It's reported today that the News of the World's chief reporter, Neville Thurlbeck, has been arrested by the Metropolitan police as part of their ongoing investigation (if you can call it that) into phone-hacking by the tabloid press. I've no information as to the extent of Thurlbeck's involvement (if any) with criminal activity, but it's fair to say that some people will be feeling limited sympathy for his current predicament.
It was Thurlbeck who caused the News of the World (and the gutter press generally) no end of trouble after mounting a sting operation on Max Mosley's private spanking party in Chelsea in 2008. In his judgment in the subsequent court-case, Mr Justice Eady was quietly devastating about Thurlbeck's professional ethics. It's well worth reading for its crystal-clear description of the deceit, manipulation, bullying and borderline blackmail that the reporter engaged in to get his story, sex it up and then avoid paying his source the agreed price.
Eady considered Thurlbeck an unconvincing witness at best, finding some of his evidence "hard to swallow" and expressing astonishment that Thurlbeck "seemed rather puzzled that his conduct was thought worthy of criticism". The judge was also dismayed at the reporter's deficient note-keeping - several key conversations were apparently written up days afterwards or not at all - which he found "surprising for a journalist of Mr Thurlbeck's experience."
The real problem, so far as Mr Thurlbeck is concerned, is that these inconsistencies demonstrate that his "best recollection" is so erratic and changeable that it would not be safe to place unqualified reliance on his evidence.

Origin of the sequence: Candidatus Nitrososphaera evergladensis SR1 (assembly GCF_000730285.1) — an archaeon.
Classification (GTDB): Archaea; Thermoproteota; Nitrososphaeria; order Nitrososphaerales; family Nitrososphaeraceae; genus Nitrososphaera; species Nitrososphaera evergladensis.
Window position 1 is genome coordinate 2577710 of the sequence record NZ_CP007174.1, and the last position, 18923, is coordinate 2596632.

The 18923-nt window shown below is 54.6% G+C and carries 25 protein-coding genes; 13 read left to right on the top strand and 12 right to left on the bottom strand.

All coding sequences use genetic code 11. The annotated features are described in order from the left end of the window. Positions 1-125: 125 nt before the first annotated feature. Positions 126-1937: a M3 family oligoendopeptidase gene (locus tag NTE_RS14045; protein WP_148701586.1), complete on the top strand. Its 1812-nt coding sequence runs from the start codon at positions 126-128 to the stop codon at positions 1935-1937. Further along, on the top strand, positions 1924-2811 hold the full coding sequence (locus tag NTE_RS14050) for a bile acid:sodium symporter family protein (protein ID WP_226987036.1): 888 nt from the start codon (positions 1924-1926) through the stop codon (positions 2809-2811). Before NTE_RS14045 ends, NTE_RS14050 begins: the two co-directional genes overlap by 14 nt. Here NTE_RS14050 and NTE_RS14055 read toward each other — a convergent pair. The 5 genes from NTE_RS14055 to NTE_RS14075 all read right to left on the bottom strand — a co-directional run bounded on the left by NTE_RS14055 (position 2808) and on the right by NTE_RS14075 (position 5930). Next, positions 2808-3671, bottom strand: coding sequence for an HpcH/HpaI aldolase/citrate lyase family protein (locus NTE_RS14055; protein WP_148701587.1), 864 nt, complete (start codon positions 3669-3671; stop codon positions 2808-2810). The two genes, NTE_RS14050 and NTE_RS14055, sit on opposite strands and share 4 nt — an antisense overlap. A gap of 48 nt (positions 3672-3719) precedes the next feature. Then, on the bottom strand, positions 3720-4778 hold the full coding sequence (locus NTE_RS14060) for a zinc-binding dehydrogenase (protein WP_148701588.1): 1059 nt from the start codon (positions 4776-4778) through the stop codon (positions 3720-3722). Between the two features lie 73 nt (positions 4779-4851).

Thurlbeck was, perhaps, the obvious choice to do over Max and the Mosleyettes, since his experience in orchestrating sexual exposés is unrivalled. One of his most notorious scoops involved Bob and Sue Firth, proprietors of a "naturist guest-house" in Dorset - which Thurlbeck tried to depict as a brothel. The story was best told by George Galloway (a man with his own experience of tabloid sex scandals) who told the House of Commons on 9th June 1999:
Many of us must have been intrigued over the years about whether the famously intrepid News of the World investigators really made their excuses and left the scenes of depravity that they were helpfully bringing to our attention. Sue and Bob, armed with audio and visual aids, answered that question, at least as far as the chief crime reporter of the News of the World, Neville Thurlbeck, was concerned. After he had plastered on a double-page spread a story entitled "The guesthouse where all rooms come with en suite pervert", he was unmasked by the couple's videotape as the pervert who badgered, begged and finally bribed Bob and Sue into allowing him to indulge in a rather pathetic act of onanism at the foot of their bed.
Despite the News of the World being caught bang to rights in that case, the PCC refused even to consider the couple's complaint in one of its most spineless failures of the decade. The presence on the board of the PCC of Mr. Phil Hall, the editor of the News of the World, scarcely persuaded those two private citizens that self-regulation would do it for them.
But Bob and Sue had revenge of a kind when Private Eye featured the story, complete with a graphic description of "the sleezy hack with his trousers, ahem, down". The couple even posted stills showing an aroused Thurlbeck on the Web, where they remained for several years before being taken down around the time of the Mosley scandal. I must have been one of the last people to see them.
I suppose you have to admire the man's dedication to his work.